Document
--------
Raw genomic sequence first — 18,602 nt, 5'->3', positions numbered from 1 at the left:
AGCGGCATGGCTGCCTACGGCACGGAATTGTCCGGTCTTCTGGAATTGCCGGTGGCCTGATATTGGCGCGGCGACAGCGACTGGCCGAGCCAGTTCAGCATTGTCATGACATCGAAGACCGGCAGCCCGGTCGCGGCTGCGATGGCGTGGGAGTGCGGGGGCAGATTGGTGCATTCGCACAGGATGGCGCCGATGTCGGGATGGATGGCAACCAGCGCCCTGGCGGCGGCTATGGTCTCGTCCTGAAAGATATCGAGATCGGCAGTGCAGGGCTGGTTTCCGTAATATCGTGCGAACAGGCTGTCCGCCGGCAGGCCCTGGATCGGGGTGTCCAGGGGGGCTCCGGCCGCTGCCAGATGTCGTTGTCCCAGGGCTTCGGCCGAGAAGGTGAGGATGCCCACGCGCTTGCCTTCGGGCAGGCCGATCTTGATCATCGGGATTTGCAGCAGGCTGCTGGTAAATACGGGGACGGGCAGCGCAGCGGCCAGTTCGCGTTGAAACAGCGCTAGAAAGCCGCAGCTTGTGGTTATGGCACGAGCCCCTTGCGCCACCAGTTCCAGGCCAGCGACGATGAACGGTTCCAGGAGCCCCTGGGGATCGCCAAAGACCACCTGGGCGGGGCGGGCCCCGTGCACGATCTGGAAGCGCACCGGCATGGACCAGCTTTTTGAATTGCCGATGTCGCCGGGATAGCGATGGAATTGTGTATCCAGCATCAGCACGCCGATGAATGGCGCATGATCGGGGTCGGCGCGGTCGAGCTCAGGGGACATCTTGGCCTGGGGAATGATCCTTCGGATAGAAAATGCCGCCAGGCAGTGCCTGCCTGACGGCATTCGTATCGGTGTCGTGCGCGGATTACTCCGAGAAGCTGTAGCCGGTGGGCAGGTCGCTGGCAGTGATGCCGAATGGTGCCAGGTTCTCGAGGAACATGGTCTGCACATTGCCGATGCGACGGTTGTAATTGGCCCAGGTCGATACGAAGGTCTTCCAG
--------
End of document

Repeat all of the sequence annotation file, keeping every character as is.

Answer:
Raw genomic sequence first — 18,602 nt, 5'->3', positions numbered from 1 at the left:
AGCGGCATGGCTGCCTACGGCACGGAATTGTCCGGTCTTCTGGAATTGCCGGTGGCCTGATATTGGCGCGGCGACAGCGACTGGCCGAGCCAGTTCAGCATTGTCATGACATCGAAGACCGGCAGCCCGGTCGCGGCTGCGATGGCGTGGGAGTGCGGGGGCAGATTGGTGCATTCGCACAGGATGGCGCCGATGTCGGGATGGATGGCAACCAGCGCCCTGGCGGCGGCTATGGTCTCGTCCTGAAAGATATCGAGATCGGCAGTGCAGGGCTGGTTTCCGTAATATCGTGCGAACAGGCTGTCCGCCGGCAGGCCCTGGATCGGGGTGTCCAGGGGGGCTCCGGCCGCTGCCAGATGTCGTTGTCCCAGGGCTTCGGCCGAGAAGGTGAGGATGCCCACGCGCTTGCCTTCGGGCAGGCCGATCTTGATCATCGGGATTTGCAGCAGGCTGCTGGTAAATACGGGGACGGGCAGCGCAGCGGCCAGTTCGCGTTGAAACAGCGCTAGAAAGCCGCAGCTTGTGGTTATGGCACGAGCCCCTTGCGCCACCAGTTCCAGGCCAGCGACGATGAACGGTTCCAGGAGCCCCTGGGGATCGCCAAAGACCACCTGGGCGGGGCGGGCCCCGTGCACGATCTGGAAGCGCACCGGCATGGACCAGCTTTTTGAATTGCCGATGTCGCCGGGATAGCGATGGAATTGTGTATCCAGCATCAGCACGCCGATGAATGGCGCATGATCGGGGTCGGCGCGGTCGAGCTCAGGGGACATCTTGGCCTGGGGAATGATCCTTCGGATAGAAAATGCCGCCAGGCAGTGCCTGCCTGACGGCATTCGTATCGGTGTCGTGCGCGGATTACTCCGAGAAGCTGTAGCCGGTGGGCAGGTCGCTGGCAGTGATGCCGAATGGTGCCAGGTTCTCGAGGAACATGGTCTGCACATTGCCGATGCGACGGTTGTAATTGGCCCAGGTCGATACGAAGGTCTTCCAG